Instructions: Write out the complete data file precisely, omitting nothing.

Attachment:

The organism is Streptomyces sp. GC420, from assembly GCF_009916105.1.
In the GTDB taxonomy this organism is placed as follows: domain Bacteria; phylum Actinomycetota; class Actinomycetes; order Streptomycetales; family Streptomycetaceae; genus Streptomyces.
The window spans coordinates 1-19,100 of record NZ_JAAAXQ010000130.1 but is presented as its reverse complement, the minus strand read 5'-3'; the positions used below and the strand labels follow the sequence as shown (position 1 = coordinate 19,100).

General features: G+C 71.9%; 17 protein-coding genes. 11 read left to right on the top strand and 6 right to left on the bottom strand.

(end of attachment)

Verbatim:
The organism is Streptomyces sp. GC420, from assembly GCF_009916105.1.
In the GTDB taxonomy this organism is placed as follows: domain Bacteria; phylum Actinomycetota; class Actinomycetes; order Streptomycetales; family Streptomycetaceae; genus Streptomyces.
The window spans coordinates 1-19,100 of record NZ_JAAAXQ010000130.1 but is presented as its reverse complement, the minus strand read 5'-3'; the positions used below and the strand labels follow the sequence as shown (position 1 = coordinate 19,100).

General features: G+C 71.9%; 17 protein-coding genes. 11 read left to right on the top strand and 6 right to left on the bottom strand.